10-year Treasurys added 14 basis points
Continue Reading Below
A global bond selloff continued on Thursday, heaping pain on bondholders and driving some yields to their highest levels in more than a month, as investors digested messages from central banks this week on rolling back easy-money policies.
The U.S. followed the lead of rising yields elsewhere, although the moves for the Treasury market were lagging behind their international counterpart. With global markets so interconnected, higher yields outside of the U.S could prompt foreign buyers to rebalance their portfolios in favor of far-flung bond markets, if only to avoid overexposure to U.S. government paper.
The yield for the benchmark 10-year Treasury note jumped 14 basis points in the last three days, putting this week on track for the largest weekly gain in almost four months.
Although market participants have largely ignored the Federal Reserve's warnings that it intends to stock to its plan for raising interest rates, it eventually took several central banks to make concerted comments on opening the door to tighter policy to spook bond investors.
"The Fed has finally driven home its point to markets," said Ian Lyngen, head of U.S. rates strategy for BMO Capital Markets, in a note to clients.
Continue Reading Below
Read:The 'tightening slugfest' has started--and markets don't know what's about to hit 'em (http://www.marketwatch.com/story/the-tightening-slugfest-has-started-and-markets-dont-know-whats-about-to-hit-em-2017-06-29)
Others felt investors of U.S. government paper had overreached.
"We were bottoming out in terms of expectations for the [Treasurys] market over the last week, the market had priced out the Fed entirely, and priced out the ECB," said Bruno Braizinha, a fixed-income strategist at Société Générale. "The level of pricing we had was complacent."
Bonds were volatile midweek after speculation grew that the ECB would unwind its EUR2.3 trillion ($2.6 trillion) bond-buying program. But a senior ECB official said market participants had misinterpreted ECB President Mario Draghi's comments on Tuesday as hawkish. Momentum for monetary tightening from the ECB is nonetheless building up, with the European Commission's economic sentiment indicator hitting its highest levels since August 2007 (https://ec.europa.eu/info/business-economy-euro/indicators-statistics/economic-databases/business-and-consumer-surveys/latest-business-and-consumer-surveys_en), a sign that May's weak inflation reading could prove a minor blip.
The yield on Germany's 10-year government bond rose as high as 0.44% on Thursday, its highest level in about a month, and considerably higher from where it started the week at around 0.25%, according to FactSet data. French 10-year government bonds followed closely, rising 7.8 basis points to 0.80%.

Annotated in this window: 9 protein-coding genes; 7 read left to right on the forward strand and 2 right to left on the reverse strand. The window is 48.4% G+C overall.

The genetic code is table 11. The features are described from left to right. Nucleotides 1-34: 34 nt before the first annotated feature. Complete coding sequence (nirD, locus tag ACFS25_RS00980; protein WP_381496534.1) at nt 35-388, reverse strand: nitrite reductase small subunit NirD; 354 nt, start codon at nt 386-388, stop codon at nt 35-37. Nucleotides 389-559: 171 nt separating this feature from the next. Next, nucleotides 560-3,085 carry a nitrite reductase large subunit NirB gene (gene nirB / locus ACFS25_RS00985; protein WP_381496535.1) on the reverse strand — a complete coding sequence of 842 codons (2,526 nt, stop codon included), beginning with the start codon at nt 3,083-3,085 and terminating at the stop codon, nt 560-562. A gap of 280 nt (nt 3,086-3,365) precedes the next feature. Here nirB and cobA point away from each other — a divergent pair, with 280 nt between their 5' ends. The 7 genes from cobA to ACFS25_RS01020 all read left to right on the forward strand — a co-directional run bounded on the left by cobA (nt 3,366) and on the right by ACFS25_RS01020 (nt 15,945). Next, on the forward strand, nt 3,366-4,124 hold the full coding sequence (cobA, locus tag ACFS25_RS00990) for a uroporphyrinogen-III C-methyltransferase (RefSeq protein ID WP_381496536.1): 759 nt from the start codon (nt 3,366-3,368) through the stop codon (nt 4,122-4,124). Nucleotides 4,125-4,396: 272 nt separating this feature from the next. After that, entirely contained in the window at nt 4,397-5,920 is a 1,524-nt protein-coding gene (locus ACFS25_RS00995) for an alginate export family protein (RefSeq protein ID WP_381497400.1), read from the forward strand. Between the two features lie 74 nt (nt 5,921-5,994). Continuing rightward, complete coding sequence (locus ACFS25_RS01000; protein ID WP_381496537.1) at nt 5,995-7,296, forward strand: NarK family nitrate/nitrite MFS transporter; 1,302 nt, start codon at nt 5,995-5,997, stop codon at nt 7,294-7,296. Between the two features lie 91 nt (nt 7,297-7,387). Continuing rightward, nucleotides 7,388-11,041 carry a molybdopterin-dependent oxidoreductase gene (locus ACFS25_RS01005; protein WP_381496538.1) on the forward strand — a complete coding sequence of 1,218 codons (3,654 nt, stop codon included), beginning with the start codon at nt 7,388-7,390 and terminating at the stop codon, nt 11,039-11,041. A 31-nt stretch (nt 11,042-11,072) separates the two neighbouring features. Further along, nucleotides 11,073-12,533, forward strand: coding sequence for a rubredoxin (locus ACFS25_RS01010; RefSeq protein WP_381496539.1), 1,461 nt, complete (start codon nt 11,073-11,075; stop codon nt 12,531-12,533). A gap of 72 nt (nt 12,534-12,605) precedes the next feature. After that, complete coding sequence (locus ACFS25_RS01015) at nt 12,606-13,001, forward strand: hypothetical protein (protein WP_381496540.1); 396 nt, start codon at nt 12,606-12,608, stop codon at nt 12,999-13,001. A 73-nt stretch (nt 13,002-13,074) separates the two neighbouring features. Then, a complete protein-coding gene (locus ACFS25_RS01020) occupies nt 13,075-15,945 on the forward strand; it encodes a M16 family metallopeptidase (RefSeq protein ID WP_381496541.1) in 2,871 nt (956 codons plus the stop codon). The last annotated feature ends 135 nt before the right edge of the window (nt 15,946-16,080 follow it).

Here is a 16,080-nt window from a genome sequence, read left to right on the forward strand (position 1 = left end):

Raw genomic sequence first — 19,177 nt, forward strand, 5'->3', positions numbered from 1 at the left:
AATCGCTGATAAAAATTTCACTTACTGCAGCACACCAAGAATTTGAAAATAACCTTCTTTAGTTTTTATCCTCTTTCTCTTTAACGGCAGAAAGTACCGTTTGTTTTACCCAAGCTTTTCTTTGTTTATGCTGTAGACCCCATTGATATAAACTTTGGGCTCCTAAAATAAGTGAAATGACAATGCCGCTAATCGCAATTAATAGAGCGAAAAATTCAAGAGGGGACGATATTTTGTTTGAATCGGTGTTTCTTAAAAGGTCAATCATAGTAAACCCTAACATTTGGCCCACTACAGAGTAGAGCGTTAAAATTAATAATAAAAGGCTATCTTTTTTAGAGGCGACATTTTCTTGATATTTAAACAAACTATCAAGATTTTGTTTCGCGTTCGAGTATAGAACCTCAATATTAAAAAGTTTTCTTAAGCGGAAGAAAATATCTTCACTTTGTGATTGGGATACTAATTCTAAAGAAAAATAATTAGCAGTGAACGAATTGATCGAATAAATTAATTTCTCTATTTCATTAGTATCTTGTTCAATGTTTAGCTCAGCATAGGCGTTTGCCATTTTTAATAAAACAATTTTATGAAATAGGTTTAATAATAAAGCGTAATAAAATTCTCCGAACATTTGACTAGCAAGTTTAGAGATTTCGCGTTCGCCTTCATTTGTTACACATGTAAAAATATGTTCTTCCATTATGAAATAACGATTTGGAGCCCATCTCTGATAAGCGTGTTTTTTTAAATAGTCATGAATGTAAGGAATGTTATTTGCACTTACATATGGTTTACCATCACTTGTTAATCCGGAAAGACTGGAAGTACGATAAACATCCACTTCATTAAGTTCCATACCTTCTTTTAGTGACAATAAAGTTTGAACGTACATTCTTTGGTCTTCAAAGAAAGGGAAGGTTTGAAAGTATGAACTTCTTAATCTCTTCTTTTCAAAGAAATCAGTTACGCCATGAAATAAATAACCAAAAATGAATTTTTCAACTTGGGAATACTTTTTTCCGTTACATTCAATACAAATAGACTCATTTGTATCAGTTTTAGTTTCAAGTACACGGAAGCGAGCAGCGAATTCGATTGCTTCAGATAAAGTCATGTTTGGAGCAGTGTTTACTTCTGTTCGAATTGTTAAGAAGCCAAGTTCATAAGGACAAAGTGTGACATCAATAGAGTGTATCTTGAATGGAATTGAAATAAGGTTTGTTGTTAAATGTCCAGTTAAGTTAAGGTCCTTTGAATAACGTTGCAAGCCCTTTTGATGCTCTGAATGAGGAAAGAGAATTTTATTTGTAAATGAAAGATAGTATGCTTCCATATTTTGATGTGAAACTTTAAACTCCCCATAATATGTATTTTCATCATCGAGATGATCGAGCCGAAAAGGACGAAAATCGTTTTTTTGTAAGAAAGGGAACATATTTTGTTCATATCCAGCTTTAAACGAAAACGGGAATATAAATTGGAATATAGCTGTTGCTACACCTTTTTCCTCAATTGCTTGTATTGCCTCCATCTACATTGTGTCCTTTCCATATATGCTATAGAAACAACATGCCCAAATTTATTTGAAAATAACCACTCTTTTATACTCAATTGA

See: What happened to Mario Draghi's silver tongue? (http://www.marketwatch.com/story/what-happened-to-mario-draghis-silver-tongue-2017-06-28)
Other central bankers appeared to join the bandwagon for tightening policy. Earlier this week, Bank of England Gov. Mark Carney said a broadening global economic recovery could make an interest-rate hike "necessary." (http://www.marketwatch.com/story/boe-chief-carney-hints-at-rate-rise-2017-06-28) On the same day, Bank of Canada Gov. Stephen Poloz said falling levels of slack in the economy could warrant a re-evaluation of its monetary policy, a sign investors said the bank was moving closer to first rate hike in close to seven years, in an interview with CNBC.
"A coordinated push is a new development that may remain a theme for the remainder of the summer," said Marvin Loh, a senior fixed income strategist at BNY Mellon.
The 2-year gilt yield touched 0.36% in the first hours of trading on Thursday--its highest level since October--leaving the policy-sensitive benchmark sitting above the current base rate of 0.25% set by the Bank of England for the first sustained period since Britain voted to leave the EU last June.
Some investors have likened this week's moves to the taper tantrum in 2013, when former Fed Chairman Ben Bernanke sparked panic in bond markets after hinting that the Fed would slow down its $85 billion per month of quantitative easing. But others point out the selloff's strength has garnered so much attention partly because markets have been the calmest they've been in years.
"The recent moves are remarkable, but only remarkable in recent history, implied volatility in [Treasurys] is still low," said Putri Pascualy, managing director at PAAMCO, an investment firm.
Volatility for Treasurys according to the Bank of America Merrill Lynch's MOVE index rose to 52.5 by Thursday noon, but had skimmed close to 50 at the beginning of the week, its lowest since 2013.
The 10-year benchmark note's yield climbed 4.8 basis points to 2.270%. The yield for the two-year Treasury note rose 2 basis points to 1.373%, while the 30-bond yield added 4.2 basis points to 2.820%. Yields move inversely to prices; one basis point is one hundredth of a percentage point.
Back in the U.S., weekly jobless claims from the Labor Department rose 2,000 to 244,000 (http://www.marketwatch.com/story/jobless-claims-edge-up-by-2000-to-24400-2017-06-29)but the four-week jobless claims average fell 2,750 to 242,250, a sign that labor slack could be shrinking. First-quarter gross domestic product was revised higher to 1.4% (http://www.marketwatch.com/story/poor-start-to-2017-not-really-first-quarter-gdp-raised-again-to-14-2017-06-29).
St. Louis Fed President James Bullard said the Fed would require strong data to justify tightening monetary policy alone without similar moves from global central banks, according to Reuters (https://www.reuters.com/article/us-usa-fed-bullard-idUSKBN19K2JS). He is not a voting member of the Fed's rate-setting board in 2017.
(END) Dow Jones Newswires
June 29, 2017 16:58 ET (20:58 GMT)